February 19, 2015
The state told them they had to call, but left them on hold.
Calls to ChildLine, Pennsylvania's child abuse hotline, dramatically increased in January in the wake of new state mandates – so much so that state workers couldn’t handle the call volume. Some callers had their calls dropped or were put on hold, according to some experts.
As a result “you are putting people in a position where they are having a difficult time complying with their mandate” to report abuse, said Jason Kutulakis, a lawyer who served on Gov. Tom Corbett’s task force on child protection. People who can’t get through might be less likely to file a report in the future, he added. “It creates a chilling effect.”
The new laws, put in place in response to the Jerry Sandusky sex abuse scandal, increased reporting requirements and specified criminal penalties, which can range from a misdemeanor to a felony, for failure to do so. Employees designated as “mandatory reporters” must now report abuse immediately to the state. They can do this by calling the hotline and following up with a written report that can now be filed electronically. Sometimes an immediate electronic report alone is sufficient. A superior must also be notified.
The law encompasses most people who deal with children as part of their job. Teachers, for example, have always had to report abuse in some way, but the law was expanded to include many public library employees and some independent contractors, as examples. The law also widened the definition of abuse.
After the new requirements went into effect, the hotline received 7,000 more calls in the first three weeks of January compared with the same period the previous year, according to ABCNews, overwhelming state employees and slowing response.
Cathy Utz, deputy secretary of the Office of Children, Youth and Families, wrote a letter to the ChildLine team in early February addressing issues faced by employees.
“I know this hasn’t been an easy time,” the letter said. “I want you [to] know your concerns are being heard.”
To help address the problem, she said, six caseworker positions were being filled and 10 more were being posted. In addition, temporary staff and technicians would be sought to handle data entry.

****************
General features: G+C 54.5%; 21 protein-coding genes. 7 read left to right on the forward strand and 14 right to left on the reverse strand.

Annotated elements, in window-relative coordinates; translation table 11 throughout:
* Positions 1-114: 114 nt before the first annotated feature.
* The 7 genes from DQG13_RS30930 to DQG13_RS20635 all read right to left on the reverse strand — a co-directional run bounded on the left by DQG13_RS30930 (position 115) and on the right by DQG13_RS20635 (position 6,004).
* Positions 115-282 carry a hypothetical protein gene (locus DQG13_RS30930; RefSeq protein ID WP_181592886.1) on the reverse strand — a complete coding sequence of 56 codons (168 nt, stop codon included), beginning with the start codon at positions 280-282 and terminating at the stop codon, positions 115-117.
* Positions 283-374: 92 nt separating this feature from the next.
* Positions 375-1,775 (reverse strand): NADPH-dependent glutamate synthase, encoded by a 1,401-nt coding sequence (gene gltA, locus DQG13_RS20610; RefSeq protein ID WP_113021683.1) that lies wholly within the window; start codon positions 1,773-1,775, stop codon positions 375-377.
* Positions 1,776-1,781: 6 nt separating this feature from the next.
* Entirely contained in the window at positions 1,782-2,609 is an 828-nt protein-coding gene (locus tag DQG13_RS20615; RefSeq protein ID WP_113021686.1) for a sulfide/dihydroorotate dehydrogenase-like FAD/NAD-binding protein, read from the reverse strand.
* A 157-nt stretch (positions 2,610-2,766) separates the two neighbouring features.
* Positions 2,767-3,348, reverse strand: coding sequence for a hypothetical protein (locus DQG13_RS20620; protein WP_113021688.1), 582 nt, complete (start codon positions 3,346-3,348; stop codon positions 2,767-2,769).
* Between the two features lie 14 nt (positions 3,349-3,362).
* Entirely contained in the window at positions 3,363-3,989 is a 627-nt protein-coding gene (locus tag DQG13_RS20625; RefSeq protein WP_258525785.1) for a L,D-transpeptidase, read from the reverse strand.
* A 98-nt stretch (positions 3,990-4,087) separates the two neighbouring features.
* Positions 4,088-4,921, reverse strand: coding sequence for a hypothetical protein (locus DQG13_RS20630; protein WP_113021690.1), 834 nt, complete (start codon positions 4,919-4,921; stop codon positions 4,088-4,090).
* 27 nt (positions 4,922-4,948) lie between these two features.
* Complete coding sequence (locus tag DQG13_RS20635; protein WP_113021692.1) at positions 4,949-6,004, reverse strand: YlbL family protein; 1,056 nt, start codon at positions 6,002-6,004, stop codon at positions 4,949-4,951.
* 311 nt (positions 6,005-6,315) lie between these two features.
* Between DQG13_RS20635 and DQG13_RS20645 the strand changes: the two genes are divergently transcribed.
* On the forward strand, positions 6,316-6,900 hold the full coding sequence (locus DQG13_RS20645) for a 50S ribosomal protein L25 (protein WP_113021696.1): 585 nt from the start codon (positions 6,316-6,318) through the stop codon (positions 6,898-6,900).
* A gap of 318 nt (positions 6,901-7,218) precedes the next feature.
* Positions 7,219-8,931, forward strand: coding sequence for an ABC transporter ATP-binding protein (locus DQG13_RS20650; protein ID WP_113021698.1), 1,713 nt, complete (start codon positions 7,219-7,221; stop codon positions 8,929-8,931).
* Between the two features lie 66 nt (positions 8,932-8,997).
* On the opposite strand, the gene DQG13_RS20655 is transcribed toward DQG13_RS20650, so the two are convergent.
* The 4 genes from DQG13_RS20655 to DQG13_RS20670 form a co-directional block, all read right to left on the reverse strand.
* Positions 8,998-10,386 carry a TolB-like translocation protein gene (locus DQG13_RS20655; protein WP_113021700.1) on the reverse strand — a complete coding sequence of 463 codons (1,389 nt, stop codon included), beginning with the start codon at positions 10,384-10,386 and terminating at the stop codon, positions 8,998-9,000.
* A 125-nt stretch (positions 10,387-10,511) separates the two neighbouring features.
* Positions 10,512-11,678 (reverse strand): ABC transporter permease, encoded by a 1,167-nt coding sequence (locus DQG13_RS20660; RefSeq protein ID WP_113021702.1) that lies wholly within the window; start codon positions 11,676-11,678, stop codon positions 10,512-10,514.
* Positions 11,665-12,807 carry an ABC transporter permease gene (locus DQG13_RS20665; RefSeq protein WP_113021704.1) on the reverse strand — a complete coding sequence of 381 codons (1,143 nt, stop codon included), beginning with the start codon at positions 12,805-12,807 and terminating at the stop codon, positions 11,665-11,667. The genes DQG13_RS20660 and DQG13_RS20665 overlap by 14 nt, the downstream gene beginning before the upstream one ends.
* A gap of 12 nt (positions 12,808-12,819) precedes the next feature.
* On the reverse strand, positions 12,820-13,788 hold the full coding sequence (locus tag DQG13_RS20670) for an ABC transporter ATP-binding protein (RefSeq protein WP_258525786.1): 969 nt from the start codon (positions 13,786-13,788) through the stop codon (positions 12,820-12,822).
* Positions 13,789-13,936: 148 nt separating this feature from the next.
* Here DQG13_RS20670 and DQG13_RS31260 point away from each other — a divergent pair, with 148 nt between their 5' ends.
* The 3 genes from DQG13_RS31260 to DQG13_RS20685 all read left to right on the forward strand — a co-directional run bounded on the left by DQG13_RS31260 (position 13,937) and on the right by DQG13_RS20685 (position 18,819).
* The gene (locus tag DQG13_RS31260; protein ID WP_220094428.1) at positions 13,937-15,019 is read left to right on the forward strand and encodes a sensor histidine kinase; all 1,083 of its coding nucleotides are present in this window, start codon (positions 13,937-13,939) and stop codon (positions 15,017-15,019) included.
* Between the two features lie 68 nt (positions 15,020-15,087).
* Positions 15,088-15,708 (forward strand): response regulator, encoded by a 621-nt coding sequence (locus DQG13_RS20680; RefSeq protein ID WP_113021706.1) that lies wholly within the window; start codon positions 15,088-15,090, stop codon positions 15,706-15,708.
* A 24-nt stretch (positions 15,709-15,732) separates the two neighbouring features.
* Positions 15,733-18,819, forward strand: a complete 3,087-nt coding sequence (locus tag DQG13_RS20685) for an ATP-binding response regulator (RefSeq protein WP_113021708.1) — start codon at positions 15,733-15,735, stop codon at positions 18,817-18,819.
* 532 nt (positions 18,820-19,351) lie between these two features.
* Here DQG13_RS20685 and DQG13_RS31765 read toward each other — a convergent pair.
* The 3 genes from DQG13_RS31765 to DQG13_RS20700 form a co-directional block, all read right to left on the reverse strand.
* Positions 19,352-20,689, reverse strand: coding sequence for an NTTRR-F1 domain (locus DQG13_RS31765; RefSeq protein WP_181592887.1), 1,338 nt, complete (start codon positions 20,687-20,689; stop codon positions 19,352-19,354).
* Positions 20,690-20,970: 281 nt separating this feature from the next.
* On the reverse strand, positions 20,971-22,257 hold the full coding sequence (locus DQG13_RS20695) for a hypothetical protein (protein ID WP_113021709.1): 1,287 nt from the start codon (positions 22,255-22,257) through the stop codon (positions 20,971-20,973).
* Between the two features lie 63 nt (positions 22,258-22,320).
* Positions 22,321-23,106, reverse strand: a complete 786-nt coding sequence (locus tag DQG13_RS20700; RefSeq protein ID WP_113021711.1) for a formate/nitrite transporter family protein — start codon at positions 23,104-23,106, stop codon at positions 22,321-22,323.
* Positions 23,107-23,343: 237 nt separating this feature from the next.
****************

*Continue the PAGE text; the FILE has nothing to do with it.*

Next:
Kait Gillis, a spokeswoman with the Department of Human Services, said that some of the problems stemmed from people with technical questions improperly calling a hotline meant specifically to hear allegations of abuse.
When asked about the dropped calls and people waiting on hold, Gillis said “that was something we had heard.” It is unclear exactly how many calls were answered quickly and how many faced problems.
“We have developed a plan which we believe will address the issues and better implement these new laws,” Gillis said in an email to PhillyVoice.com. “Following the transition period, the Wolf Administration acted swiftly to address the staffing shortfalls of ChildLine to promote more efficient service.”
Pennsylvania had the lowest child abuse rate in the country in 2013, according to the U.S. Department of Health & Human Services.
The state’s low rate of abuse, “leads someone to believe Pennsylvania is the kindest, gentlest state in the union,” said Katulakis, who said it was far more likely that the state did a poor job of reporting abuse. He said the law changes were meant to remedy this.
Lynn Carson, manager of the Child Resource Center in Harrisburg, said that she had seen a change.
“You can just tell they are busy,” she said, adding that the state was going through “growing pains” as they adjusted to the new law.
If abuse is reasonably suspected, a call can be made to ChildLine, which is open 24 hours a day and can be reached at 1-800-932-0313. An intake specialist assesses the allegations and then forwards them to investigatory officials, such as law enforcement or local social services.
Gillis said abuse investigations were running within the 60-day timeframe required by the state.
Angela Liddle, the executive director of Pennsylvania Family Support Alliance, which helps train mandatory reporters with how to comply with the state's abuse laws, said she was concerned about problems with the hotline.
"When there was communications and people attempted to call ChildLine, when they couldn't get through or had problems getting through electronically, that only frustrates people and could deter people from filing future reports," she said.
"This is an unprecedented time and unfortunately not all the ducks were in a row coming out of the gate," she said, adding that she was optimistic the state would figure out how to handle the new laws.
Frank Cervone, the executive director of Support Center for Child Advocates, said staffing problems at the hotline were serious.
He said while the hotline didn’t take emergency calls, they were nevertheless a major defense against child abuse.
“This is a little like calling 911 and some number of the calls not getting responded to,” Cervone said.